Manchester Science Partnerships, the public-private collaboration between universities, councils and developer Bruntwood, reported net worth of £35.6m in the year to the end of September 2014, as the value of the portfolio rose 31% and shareholders increased capital.
The latest accounts, filled but not published yet at Companies House, will show pre-tax profit was up 40% on the year at £1m. Net worth, or owners’ equity, increased from £17.8m to £35.6m. During the year the company, majority owned by Bruntwood, issued £9.5m in new capital to fund the acquisition of Alderley Park in Cheshire from AstraZeneca.
Occupier vacancy across MSP passed 95% and on the development front work began on tripling the size of its core Corridor campus at Oxford Road, starting with a 70,000 sq ft building on site now, designed by BDP and being built by Worthingtons. Biomedical workspace centre Citylabs 1.0 opened last autumn, designed by Sheppard Robson and built by Lend Lease.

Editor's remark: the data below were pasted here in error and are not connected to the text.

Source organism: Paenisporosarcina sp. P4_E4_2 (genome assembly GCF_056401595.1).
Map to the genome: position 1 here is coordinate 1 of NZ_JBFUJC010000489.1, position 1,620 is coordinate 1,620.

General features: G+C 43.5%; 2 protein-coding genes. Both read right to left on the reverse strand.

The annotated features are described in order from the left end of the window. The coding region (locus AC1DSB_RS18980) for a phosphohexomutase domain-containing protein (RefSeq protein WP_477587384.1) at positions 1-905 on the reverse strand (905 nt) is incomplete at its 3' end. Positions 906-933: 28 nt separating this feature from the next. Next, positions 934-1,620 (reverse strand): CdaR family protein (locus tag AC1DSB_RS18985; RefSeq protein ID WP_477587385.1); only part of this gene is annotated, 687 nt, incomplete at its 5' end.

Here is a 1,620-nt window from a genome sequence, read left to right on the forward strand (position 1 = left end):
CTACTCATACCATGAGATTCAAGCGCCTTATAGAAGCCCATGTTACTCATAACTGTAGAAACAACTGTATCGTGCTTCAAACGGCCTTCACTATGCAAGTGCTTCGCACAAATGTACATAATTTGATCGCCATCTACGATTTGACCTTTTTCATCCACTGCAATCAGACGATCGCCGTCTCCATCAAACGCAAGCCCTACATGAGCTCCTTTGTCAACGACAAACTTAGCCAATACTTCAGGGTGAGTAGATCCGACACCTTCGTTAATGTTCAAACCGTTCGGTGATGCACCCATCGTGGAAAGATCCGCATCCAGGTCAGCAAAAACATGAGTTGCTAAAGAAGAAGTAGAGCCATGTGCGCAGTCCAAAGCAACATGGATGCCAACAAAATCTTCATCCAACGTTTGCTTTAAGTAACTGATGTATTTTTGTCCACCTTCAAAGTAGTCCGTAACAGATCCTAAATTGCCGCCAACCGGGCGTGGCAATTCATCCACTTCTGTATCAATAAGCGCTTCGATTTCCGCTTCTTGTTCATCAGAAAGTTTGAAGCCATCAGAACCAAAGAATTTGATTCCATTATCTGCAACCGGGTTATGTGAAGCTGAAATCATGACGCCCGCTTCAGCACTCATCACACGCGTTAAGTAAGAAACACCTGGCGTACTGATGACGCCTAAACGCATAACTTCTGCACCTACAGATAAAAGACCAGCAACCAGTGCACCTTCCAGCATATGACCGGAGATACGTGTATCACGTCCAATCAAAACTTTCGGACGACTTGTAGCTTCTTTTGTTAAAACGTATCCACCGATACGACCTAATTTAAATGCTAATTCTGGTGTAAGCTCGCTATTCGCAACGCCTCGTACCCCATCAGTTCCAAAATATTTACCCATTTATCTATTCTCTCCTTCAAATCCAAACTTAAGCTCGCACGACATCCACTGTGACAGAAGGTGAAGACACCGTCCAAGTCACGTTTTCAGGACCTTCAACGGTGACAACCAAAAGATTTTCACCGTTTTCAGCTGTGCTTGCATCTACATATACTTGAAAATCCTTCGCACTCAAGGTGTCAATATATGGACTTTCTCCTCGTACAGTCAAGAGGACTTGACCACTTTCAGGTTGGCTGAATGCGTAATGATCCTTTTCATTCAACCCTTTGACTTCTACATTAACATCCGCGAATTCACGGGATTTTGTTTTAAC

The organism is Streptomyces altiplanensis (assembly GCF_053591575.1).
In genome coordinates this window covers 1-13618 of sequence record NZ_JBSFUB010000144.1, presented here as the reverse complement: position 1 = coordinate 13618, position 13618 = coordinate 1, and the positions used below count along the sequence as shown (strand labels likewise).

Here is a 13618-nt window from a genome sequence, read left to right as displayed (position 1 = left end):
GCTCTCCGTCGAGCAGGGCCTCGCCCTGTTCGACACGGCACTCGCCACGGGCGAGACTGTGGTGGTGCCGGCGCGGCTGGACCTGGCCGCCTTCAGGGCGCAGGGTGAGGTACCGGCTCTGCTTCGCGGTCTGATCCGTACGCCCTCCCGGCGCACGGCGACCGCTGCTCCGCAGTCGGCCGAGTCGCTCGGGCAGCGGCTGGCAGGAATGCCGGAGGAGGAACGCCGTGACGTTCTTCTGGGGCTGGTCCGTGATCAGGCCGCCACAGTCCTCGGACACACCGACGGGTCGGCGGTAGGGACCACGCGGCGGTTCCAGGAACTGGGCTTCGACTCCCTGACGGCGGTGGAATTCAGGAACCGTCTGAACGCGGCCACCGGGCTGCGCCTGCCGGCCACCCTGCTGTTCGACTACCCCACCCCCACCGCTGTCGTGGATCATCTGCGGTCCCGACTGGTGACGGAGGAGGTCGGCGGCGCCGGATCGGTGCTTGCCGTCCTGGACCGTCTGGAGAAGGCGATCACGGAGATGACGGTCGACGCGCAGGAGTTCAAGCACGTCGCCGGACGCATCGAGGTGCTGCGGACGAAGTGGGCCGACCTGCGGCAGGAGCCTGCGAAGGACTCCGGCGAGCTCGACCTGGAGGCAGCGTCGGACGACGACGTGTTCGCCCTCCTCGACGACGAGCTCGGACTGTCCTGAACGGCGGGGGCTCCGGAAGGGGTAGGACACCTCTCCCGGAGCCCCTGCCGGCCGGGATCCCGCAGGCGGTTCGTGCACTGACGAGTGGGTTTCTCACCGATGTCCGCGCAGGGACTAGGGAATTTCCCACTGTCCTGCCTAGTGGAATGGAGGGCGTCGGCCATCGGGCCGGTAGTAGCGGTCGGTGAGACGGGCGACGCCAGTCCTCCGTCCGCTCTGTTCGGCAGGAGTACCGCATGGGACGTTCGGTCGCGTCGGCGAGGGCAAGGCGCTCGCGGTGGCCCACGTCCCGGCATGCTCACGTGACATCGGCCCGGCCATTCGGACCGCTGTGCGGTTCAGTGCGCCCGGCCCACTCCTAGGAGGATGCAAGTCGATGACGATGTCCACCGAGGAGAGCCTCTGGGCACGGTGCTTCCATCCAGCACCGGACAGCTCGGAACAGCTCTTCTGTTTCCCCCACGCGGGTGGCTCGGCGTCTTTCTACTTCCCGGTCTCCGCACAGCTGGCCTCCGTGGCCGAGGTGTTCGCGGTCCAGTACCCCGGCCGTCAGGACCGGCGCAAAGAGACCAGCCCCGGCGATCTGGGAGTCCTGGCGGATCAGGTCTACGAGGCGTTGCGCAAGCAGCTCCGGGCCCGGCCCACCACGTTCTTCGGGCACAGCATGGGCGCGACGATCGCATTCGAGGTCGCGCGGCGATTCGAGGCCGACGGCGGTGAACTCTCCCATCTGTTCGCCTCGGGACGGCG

During the period MSP added new shareholders Central Manchester University Hospitals NHS Foundation Trust and Cheshire East Council. The other shareholders are University of Manchester, Manchester Metropolitan University, Manchester and Salford City Councils.
Next month, MSP said it will launch a £40m Greater Manchester and Cheshire East Life Sciences Fund, backed by MSP, Bruntwood, Cheshire East Council and Local Enterprise Partnerships.
Chris Oglesby, chairman of MSP and chief executive of Bruntwood, said: “The growth and development of MSP, in tandem with the work we are planning for the former BBC site and our vision for Alderley Park, will be truly transformational for the life sciences, digital and materials science sectors in the North of England and further drive investment and innovation. Through working in partnership with industry, academia and the NHS the right environment for investment, growth and discovery in science can be fostered. More than ever, MSP is relevant to the growth of the city region, helping to strengthen Manchester’s position as the economic engine of the Northern Powerhouse and the model of city growth, through its creation of places and support infrastructures needed for technology and life science companies to flourish.”